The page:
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U.S. justices overturn two decisions by 11th Circuit

Unanimous decisions favor the FTC in hospital case and father in custody matter

, The Associated Press

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The U.S. Supreme Court on Tuesday unanimously overturned two decisions by Atlanta's federal appeals court, dealing a setback to an Albany hospital merger and ruling that American courts could get involved in a child custody fight in which the child is in another country.

Atlanta lawyer Michael Manely represented the winning party in the custody case, a father in Alabama fighting his estranged wife in Scotland for custody of their daughter also living there.

"We are very pleased," said Manely. He said that had the high court upheld the ruling of the Eleventh U.S. Circuit Court of Appeals, it might as well have established in any custody battle that "If you want to keep your kid, get out of the country."

Chief Justice John Roberts wrote in the case that ruling for the mother "might also encourage flight in future Hague Convention cases, as prevailing parents try to flee the jurisdiction to moot the case."

In the Albany hospital case, the justices said lower courts improperly dismissed complaints that the merger, aided by a public hospital authority, created a monopoly in hospital services in the Southwest Georgia city.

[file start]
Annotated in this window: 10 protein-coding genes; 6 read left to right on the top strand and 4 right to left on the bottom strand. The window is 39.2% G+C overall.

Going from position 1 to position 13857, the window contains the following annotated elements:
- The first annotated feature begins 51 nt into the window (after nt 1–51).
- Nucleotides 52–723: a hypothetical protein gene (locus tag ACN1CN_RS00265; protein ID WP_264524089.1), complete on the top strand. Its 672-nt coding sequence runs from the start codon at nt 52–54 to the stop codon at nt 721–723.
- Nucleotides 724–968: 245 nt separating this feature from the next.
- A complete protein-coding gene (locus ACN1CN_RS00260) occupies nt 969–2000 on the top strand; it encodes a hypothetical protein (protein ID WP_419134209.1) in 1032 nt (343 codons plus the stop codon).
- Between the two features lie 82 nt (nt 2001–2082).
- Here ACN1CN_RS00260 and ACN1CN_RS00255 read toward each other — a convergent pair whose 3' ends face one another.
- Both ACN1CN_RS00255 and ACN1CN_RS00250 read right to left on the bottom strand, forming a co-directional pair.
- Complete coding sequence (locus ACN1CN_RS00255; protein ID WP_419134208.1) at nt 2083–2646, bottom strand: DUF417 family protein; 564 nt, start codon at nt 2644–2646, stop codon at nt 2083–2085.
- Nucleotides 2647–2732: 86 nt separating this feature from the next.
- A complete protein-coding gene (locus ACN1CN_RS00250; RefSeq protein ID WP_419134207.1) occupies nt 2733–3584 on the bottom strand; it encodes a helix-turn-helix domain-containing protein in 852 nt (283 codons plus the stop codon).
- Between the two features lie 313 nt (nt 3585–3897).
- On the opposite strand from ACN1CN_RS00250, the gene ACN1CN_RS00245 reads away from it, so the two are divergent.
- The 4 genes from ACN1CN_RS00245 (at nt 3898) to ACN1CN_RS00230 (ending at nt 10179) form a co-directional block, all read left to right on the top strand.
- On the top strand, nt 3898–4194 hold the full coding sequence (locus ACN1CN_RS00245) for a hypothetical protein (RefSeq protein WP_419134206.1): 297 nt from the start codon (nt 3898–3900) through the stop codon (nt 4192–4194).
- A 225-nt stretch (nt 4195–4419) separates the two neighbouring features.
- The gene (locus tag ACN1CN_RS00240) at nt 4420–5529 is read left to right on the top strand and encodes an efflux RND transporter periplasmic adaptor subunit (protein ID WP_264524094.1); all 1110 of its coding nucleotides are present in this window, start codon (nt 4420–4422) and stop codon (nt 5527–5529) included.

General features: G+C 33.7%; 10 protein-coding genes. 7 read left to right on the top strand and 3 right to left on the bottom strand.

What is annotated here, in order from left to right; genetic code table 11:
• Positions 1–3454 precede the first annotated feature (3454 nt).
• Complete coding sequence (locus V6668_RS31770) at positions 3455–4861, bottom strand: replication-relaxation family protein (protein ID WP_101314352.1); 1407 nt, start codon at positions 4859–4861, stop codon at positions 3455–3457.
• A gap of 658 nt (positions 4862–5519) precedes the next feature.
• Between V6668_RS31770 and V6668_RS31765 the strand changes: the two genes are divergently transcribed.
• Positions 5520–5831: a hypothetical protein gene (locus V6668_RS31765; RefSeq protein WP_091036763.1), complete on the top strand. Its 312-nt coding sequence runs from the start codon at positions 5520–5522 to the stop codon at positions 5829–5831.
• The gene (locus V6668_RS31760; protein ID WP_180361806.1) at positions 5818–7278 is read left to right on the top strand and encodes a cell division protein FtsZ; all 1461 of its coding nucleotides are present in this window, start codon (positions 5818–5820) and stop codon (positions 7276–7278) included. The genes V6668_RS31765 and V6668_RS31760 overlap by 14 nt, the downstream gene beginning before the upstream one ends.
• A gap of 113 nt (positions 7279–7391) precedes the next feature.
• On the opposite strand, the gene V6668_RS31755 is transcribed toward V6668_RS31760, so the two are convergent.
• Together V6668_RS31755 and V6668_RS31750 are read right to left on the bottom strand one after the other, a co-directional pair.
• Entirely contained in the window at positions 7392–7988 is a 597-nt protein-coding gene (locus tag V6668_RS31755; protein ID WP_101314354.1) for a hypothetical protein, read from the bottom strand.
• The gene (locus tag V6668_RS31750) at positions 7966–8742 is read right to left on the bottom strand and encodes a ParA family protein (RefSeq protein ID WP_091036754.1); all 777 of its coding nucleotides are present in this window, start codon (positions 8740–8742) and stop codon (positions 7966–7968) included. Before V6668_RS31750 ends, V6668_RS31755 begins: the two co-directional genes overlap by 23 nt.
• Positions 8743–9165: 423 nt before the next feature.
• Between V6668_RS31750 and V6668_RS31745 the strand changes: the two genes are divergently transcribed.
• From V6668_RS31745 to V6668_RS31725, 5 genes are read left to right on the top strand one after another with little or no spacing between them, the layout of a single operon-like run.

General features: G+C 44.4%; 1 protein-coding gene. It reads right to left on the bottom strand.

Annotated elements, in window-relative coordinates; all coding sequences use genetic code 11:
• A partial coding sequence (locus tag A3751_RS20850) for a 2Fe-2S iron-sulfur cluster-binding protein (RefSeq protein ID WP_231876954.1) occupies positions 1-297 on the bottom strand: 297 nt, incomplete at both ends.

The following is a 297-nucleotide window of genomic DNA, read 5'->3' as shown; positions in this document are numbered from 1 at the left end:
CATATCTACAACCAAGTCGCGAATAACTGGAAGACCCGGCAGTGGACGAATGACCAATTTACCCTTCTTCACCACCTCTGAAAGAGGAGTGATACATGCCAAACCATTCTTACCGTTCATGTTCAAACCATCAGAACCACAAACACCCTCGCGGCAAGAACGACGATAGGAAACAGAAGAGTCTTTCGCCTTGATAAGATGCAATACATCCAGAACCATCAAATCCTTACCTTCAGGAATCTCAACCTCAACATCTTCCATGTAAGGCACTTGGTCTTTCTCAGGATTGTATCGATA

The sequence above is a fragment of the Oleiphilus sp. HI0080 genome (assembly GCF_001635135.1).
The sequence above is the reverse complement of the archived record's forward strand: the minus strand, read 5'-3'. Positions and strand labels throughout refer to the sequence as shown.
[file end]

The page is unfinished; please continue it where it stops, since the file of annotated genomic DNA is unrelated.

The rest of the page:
The Federal Trade Commission tried to block the deal by arguing that it violated federal antitrust law.

Justice Sonia Sotomayor said in her opinion for the court that an exception in antitrust law for actions taken by a state or its agencies—in this case, the hospital authority—did not shield the transaction from federal antitrust concerns.

Lower courts allowed Albany's Phoebe Putney Memorial Hospital to buy Palmyra Medical Center from Hospital Corp. of America for $195 million over the FTC's objection.

Both hospitals now are nominally owned by the Hospital Authority of Albany-Dougherty County, but run by the Phoebe Putney Health System under long-term leases. The money for the Palmyra purchase came from the health system, not the authority.

The court has long accepted that some business deals that lead to monopolies that otherwise would raise antitrust concerns are allowable if they are done by states. But in such cases, the states have to explain clearly why competition is not in the public interest and they have to ensure a level of control and oversight of the monopolies.

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